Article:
I was thinking about the teaching pro at our course and this discussion may relate to him.  He is a great long iron player with steel shafts.  Put a graphite shafted hybrid, fairway wood, or driver in his hands and all hell breaks loose and he hits balls OB.  Maybe the lighter shafts are his problem.

I just ordered the components to give it a try.  We'll see.



That's plenty fast enough, pards.    I don't know that I want to go all the way to steel in my driver, but I'm definitely thinking about a heavier shaft in graphite, maybe 85-90 grams.  I currently have a 65 gram stock Fuji shaft in the r7.



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http://www.squidoo.com/creating-and-increasing-lag-in-the-golf-swing - How to increase golf swing lag


Posted By: Knock It Stiff
Date Posted: 04 August 2006 at 12:20am

Hayes,

If the steel doesn't work, try the 96 gram V2.  It's amazing.  I'm reshafting my driver with that. 

 



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Current Handicap Index: 8.2


Posted By: hayes959
Date Posted: 04 August 2006 at 8:20am

Below is a swingweight chart.  Prior to the lightweight graphite shaft mania, the total club weights from from SW to Driver were in  a somewhat uniform progression.  No wonder we struggle with the fairway wood and driver.   The total dynamics of how the club feels and plays is changed by a graphite shaft that weights half as much as the shafts in all our other clubs.

 

Pre-Calculating Swingweight*The shaft swingweight equivalent is for illustration purposes only. Unlike the other three factors, as shaft weight changes its effect on swingweight changes at a disproportionate rate. For estimation purposes, however, the above shaft weight to swingweight equivalent is acceptable.

Swingweight Factors
Swingweight Change Increase Factor By S.W. Factor Decrease Factor By S.W. Change
+1 2 Grams Headweight 2 Grams -1
+3 1/2 inch Club Length 1/2 inch -3
-1 4 Grams Grip Weight 4 Grams +1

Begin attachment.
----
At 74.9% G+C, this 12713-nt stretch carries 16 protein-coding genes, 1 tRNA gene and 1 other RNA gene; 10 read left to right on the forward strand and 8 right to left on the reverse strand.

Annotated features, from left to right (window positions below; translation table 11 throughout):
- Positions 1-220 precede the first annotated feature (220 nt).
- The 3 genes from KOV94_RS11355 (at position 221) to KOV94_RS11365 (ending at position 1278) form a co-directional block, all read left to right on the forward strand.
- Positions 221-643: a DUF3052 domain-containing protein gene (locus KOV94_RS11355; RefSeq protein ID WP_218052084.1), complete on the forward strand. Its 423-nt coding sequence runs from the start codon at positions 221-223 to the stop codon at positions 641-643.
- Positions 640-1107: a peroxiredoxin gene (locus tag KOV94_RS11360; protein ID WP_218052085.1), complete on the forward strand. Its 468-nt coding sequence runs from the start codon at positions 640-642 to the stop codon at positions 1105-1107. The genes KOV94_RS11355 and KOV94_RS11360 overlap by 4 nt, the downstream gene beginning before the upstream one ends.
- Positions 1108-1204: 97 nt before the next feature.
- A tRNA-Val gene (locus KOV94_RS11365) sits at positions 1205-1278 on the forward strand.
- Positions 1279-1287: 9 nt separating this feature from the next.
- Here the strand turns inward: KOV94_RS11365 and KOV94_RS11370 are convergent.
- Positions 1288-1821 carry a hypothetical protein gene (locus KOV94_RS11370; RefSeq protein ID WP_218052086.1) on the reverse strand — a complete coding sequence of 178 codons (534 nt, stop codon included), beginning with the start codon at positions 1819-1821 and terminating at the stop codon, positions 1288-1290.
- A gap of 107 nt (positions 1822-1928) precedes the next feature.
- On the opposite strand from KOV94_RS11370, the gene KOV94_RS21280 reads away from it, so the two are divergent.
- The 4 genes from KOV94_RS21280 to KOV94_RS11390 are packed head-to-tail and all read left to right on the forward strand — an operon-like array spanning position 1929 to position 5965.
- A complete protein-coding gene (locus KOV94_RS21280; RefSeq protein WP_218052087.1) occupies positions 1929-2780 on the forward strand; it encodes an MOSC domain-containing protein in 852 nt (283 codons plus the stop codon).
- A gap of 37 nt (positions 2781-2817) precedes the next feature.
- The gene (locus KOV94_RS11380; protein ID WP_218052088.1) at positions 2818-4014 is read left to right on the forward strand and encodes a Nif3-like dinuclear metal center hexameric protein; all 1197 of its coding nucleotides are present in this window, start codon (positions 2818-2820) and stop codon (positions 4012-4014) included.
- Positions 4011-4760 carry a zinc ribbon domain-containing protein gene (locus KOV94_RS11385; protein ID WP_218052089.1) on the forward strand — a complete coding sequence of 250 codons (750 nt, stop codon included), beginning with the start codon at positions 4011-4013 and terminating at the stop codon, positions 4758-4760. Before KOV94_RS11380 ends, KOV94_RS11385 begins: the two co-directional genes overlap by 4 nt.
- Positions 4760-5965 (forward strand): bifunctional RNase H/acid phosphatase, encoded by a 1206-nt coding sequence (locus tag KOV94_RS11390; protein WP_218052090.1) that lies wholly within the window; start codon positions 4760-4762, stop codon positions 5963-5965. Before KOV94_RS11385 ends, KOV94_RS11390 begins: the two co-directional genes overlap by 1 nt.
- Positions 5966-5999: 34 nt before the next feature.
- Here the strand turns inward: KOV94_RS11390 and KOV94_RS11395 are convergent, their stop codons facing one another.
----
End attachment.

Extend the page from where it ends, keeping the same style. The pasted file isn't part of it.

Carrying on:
+1* 9 Grams Shaft Weight 9 Grams -1*

The shaft swingweight equivalent is for illustration purposes only. Unlike the other hree factors, as shaft weight changes its effect on swingweight changes at a disproportionate rate. For estimation purposes, however, the above shaft weight-to-swingweight equivalent is acceptable.

Standard Swingweight Calculatin Through A Set
Club Headweight Raw Shaft Weight Grip Weight Club Length Swingweight
1 Wood 198g 125g 52g 43" DO
3 Wood 208g 125g 52g 42" DO
4 Wood 213g 125g 52g 41.5" DO
5 Wood 218g 125g 52g 41" DO
7 Wood 228g 125g 52g 40" DO
1 Iron 230g 125g 52g 39.5" DO
2 Iron 237g 125g 52g 39" DO
3 Iron 244g 125g 52g 38.5" DO
4 Iron 251g 125g 52g 38" DO
5 Iron 258g 125g 52g 37.5" DO
6 Iron 265g 125g 52g 37" DO
7 Iron 272g 125g 52g 36.5 DO
8 Iron 279g 125g 52g 36" D0
9 Iron 286g 125g 52g 35.5" D0
PW 293g 125g 52g 35.5" D3
PW 305g 125g 52g 35.5" D6

Raw Shaft Weight is based on a 45" UDWS (parallel tip True Temper Dynamic S-flex for woods) and a 39" UDIC (parallel tip True Temper Dynamic S-flex for irons). With proper trimming and installation, each shaft's weight will drop slightly through the set. Grip weight is basded onthe average weight of an M58 Golf Pride Men's Green Victory rubber grip. Although both the UDWS and UDIC shafts possess .600" butt diameters, most clubmakers purchase M58 (.580 core) grips. Therefore, the above chart reflects the installation of a .580 core grip. Traditionally the sand wedge and pitching wedge are designed to play at higher swingweights than the 1-9 irons. Shaft balance point is a paramenter that is dependent upon specific shaft trimming. This shaft characteristic may have an impact on swingweight as well, particularly with a tip heavy or butt heavy design. This table appeared in Clubmaker's Digest, Vol 11, Number 4. Issue No. 90



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http://buildperfectgolfswing.blogspot.com/2012/09/step-1-in-building-perfect-golf-swing.html - The secret to building the best golf swing in the world!


Posted By: hayes959
Date Posted: 04 August 2006 at 8:23am

OP,

A $10 steel shaft if for experimenting only.  Much cheaper than plopping down big $$$ for a heavier graphite shaft and doinking it.  If I do hit it much straighter with the steel shaft, then I am going for a new big dog with something like a 100 gram graphite shaft.  The professional who won this year's NJ Open Championship was playing a 100 gr. graphite shaft.